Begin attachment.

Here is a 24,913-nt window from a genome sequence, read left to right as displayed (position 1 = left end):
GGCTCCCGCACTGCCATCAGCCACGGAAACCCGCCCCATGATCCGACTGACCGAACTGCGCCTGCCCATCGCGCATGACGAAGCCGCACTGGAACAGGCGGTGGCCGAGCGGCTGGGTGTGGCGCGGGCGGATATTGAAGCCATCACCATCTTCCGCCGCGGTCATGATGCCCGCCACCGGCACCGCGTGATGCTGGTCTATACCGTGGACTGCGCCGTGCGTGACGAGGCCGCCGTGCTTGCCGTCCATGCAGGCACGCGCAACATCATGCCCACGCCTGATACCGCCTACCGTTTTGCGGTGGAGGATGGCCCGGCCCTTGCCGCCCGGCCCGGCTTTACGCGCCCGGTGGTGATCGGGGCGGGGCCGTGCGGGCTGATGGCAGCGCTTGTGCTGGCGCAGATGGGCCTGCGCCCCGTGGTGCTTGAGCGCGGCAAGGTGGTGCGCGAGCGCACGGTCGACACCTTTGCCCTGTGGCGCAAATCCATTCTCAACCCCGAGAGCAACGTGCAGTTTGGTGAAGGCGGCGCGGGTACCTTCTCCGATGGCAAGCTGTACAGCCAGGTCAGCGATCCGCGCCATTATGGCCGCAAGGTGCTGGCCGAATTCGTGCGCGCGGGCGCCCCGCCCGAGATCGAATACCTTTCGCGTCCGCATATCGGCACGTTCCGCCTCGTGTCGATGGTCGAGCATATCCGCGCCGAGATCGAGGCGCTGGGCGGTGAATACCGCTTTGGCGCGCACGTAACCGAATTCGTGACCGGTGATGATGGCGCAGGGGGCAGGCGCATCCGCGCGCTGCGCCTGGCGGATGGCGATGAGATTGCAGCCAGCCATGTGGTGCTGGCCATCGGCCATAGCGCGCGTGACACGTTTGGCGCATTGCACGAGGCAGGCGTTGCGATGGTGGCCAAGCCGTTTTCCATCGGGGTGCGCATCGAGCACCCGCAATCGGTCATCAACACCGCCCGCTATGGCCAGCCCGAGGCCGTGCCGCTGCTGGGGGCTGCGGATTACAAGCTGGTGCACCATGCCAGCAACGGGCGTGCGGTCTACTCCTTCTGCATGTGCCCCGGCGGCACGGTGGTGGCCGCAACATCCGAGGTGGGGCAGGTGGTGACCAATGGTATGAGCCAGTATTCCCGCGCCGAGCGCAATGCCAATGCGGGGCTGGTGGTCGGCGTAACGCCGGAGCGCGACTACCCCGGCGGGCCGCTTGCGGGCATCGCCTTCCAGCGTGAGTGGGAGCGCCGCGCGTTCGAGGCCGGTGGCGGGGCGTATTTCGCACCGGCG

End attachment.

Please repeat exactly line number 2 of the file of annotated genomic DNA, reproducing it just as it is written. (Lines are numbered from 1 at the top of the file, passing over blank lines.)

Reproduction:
GGCTCCCGCACTGCCATCAGCCACGGAAACCCGCCCCATGATCCGACTGACCGAACTGCGCCTGCCCATCGCGCATGACGAAGCCGCACTGGAACAGGCGGTGGCCGAGCGGCTGGGTGTGGCGCGGGCGGATATTGAAGCCATCACCATCTTCCGCCGCGGTCATGATGCCCGCCACCGGCACCGCGTGATGCTGGTCTATACCGTGGACTGCGCCGTGCGTGACGAGGCCGCCGTGCTTGCCGTCCATGCAGGCACGCGCAACATCATGCCCACGCCTGATACCGCCTACCGTTTTGCGGTGGAGGATGGCCCGGCCCTTGCCGCCCGGCCCGGCTTTACGCGCCCGGTGGTGATCGGGGCGGGGCCGTGCGGGCTGATGGCAGCGCTTGTGCTGGCGCAGATGGGCCTGCGCCCCGTGGTGCTTGAGCGCGGCAAGGTGGTGCGCGAGCGCACGGTCGACACCTTTGCCCTGTGGCGCAAATCCATTCTCAACCCCGAGAGCAACGTGCAGTTTGGTGAAGGCGGCGCGGGTACCTTCTCCGATGGCAAGCTGTACAGCCAGGTCAGCGATCCGCGCCATTATGGCCGCAAGGTGCTGGCCGAATTCGTGCGCGCGGGCGCCCCGCCCGAGATCGAATACCTTTCGCGTCCGCATATCGGCACGTTCCGCCTCGTGTCGATGGTCGAGCATATCCGCGCCGAGATCGAGGCGCTGGGCGGTGAATACCGCTTTGGCGCGCACGTAACCGAATTCGTGACCGGTGATGATGGCGCAGGGGGCAGGCGCATCCGCGCGCTGCGCCTGGCGGATGGCGATGAGATTGCAGCCAGCCATGTGGTGCTGGCCATCGGCCATAGCGCGCGTGACACGTTTGGCGCATTGCACGAGGCAGGCGTTGCGATGGTGGCCAAGCCGTTTTCCATCGGGGTGCGCATCGAGCACCCGCAATCGGTCATCAACACCGCCCGCTATGGCCAGCCCGAGGCCGTGCCGCTGCTGGGGGCTGCGGATTACAAGCTGGTGCACCATGCCAGCAACGGGCGTGCGGTCTACTCCTTCTGCATGTGCCCCGGCGGCACGGTGGTGGCCGCAACATCCGAGGTGGGGCAGGTGGTGACCAATGGTATGAGCCAGTATTCCCGCGCCGAGCGCAATGCCAATGCGGGGCTGGTGGTCGGCGTAACGCCGGAGCGCGACTACCCCGGCGGGCCGCTTGCGGGCATCGCCTTCCAGCGTGAGTGGGAGCGCCGCGCGTTCGAGGCCGGTGGCGGGGCGTATTTCGCACCGGCG